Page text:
Mosul Bank Robbery Isn't The Only Thing Funding ISIS

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Fighters of the Islamic State of Iraq and Syria, or ISIS, stand guard at a checkpoint in the northern Iraq city of Mosul, June 11, 2014. Since Tuesday, ISIS fighters have seized Iraq's second biggest city Mosul and Tikrit, home town of former dictator Saddam Hussein, as well as other towns and cities north of Baghdad. They continued their lightning advance on Thursday, moving into towns just an hour's drive from the capital. Reuters

The Islamic State of Iraq and Syria (ISIS) is now the richest terror group in the world, after stealing $429 million from the central bank in Mosul, the second largest city in Iraq, which ISIS has occupied since earlier this week. While it will certainly gave their finances a boost, the group has been making millions in other ways for some time to fund a vast array of activities.

“A terrorist organization is in many ways like a business firm, but with different motives,” said Victor Asal, Associate Professor of Political Science at the State University of New York - Albany. He collects organizational data on terrorist groups in order to analyze factors that affect their behavior.

“ISIS is most likely getting funding from outside sources and private funding from individuals in the Gulf region,” he said.

A report from the Council on Foreign Relations says that many believe supporters in Jordan, Syria and Saudi Arabia provide “the bulk of past funding.”

However, a key strategic source of funds for ISIS is local populations in the areas it controls.

Even before taking over Mosul, "the group extorted taxes from businesses small and large, netting upwards of of $8 million a month, according to some estimates,” the CFR report says.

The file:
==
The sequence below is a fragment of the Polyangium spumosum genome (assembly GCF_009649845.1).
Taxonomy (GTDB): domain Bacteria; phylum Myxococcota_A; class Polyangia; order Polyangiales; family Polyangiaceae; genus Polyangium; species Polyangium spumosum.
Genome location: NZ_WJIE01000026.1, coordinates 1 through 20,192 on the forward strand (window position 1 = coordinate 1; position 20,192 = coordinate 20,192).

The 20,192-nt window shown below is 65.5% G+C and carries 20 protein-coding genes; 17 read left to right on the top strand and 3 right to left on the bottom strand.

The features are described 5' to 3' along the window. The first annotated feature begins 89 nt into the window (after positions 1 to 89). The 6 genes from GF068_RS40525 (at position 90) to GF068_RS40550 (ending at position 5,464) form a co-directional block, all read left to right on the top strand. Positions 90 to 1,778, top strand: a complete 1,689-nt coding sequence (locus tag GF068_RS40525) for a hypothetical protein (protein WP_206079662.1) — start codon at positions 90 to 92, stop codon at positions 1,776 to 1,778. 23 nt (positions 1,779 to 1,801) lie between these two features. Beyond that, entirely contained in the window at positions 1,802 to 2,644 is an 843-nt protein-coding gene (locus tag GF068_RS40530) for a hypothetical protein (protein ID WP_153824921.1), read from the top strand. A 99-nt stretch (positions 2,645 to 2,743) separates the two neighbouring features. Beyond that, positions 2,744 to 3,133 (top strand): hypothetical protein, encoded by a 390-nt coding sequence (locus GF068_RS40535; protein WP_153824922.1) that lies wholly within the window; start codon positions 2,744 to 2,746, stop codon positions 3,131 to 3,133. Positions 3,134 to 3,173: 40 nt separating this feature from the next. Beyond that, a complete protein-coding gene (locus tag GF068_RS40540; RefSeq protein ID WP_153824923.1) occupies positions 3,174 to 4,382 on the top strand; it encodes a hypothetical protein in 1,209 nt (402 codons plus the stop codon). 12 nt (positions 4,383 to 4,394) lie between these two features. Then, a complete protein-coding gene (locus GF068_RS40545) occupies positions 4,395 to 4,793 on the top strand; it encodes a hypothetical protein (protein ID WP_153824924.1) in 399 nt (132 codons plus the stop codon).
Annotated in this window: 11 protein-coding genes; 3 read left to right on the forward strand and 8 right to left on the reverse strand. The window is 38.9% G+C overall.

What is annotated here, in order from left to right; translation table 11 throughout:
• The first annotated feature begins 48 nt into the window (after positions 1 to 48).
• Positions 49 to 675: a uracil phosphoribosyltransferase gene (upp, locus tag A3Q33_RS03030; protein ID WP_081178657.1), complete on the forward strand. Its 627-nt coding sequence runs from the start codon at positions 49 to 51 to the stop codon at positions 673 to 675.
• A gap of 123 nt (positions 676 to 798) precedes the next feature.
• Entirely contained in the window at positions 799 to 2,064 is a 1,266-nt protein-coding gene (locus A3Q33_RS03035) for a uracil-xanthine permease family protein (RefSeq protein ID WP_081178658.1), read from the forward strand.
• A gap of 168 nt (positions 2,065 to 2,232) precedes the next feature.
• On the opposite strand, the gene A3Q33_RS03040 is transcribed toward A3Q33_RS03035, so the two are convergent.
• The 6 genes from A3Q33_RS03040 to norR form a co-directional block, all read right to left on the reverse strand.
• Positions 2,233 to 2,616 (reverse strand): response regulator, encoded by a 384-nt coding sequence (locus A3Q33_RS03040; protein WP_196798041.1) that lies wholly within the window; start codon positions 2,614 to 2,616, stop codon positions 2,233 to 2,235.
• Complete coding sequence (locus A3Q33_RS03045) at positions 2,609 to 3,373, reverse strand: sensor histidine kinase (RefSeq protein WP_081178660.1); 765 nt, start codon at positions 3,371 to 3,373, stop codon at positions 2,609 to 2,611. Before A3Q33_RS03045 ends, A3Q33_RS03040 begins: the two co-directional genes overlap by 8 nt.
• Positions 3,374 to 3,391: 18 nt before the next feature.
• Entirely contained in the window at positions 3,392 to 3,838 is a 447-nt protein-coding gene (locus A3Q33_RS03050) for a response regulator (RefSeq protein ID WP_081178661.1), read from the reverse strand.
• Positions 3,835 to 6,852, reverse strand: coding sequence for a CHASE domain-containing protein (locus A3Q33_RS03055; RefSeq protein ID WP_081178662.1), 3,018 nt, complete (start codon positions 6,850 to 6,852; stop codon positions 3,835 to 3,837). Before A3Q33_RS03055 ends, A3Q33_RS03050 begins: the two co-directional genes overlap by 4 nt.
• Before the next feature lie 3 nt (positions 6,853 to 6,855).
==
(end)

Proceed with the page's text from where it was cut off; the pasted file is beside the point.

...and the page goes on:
Group members regularly enforced a variety of extortion activities on commercial activities, with penalties including murder, abduction and the destruction of homes if people fell behind.

“No major or minor commercial activity can be carried out without al Qaeda,” wrote Iraqi scholar and writer Harith Hasan, in an op-ed last year, before al Qaeda cut ISIS loose, alleging that its tactics and ideology were too extreme. He cited a report from a local mobile phone company forced to pay a lump sum to the organization to keep transmission facilities running.

“By strengthening its organization, broadening its funding and playing off sectarian feelings, the al Qaeda-affiliated Islamic State of Iraq and al-Sham (ISIS) has managed to surpass competing armed groups,” he wrote.

But where does the money go? Of course, a great deal of the money is spent on weapons and the terrorist activities that make ISIS one of the most notorious extremist groups today. But it also goes toward a kind of social campaign, according to an op-ed by Aaron Zelin, fellow at the Washington Institute for Near East Policy.

“What’s often overlooked is that the group also has a soft-power governing strategy that includes social services, religious lectures and da’wa [proselytizing] to local populations,” he wrote.

Zelin said he expects the $425 million in bank robbery money will certainly be put toward battlefield efforts, but “it will also help underwrite the group’s campaign to win hearts and minds,” which could make ISIS more difficult to dislodge later on. 

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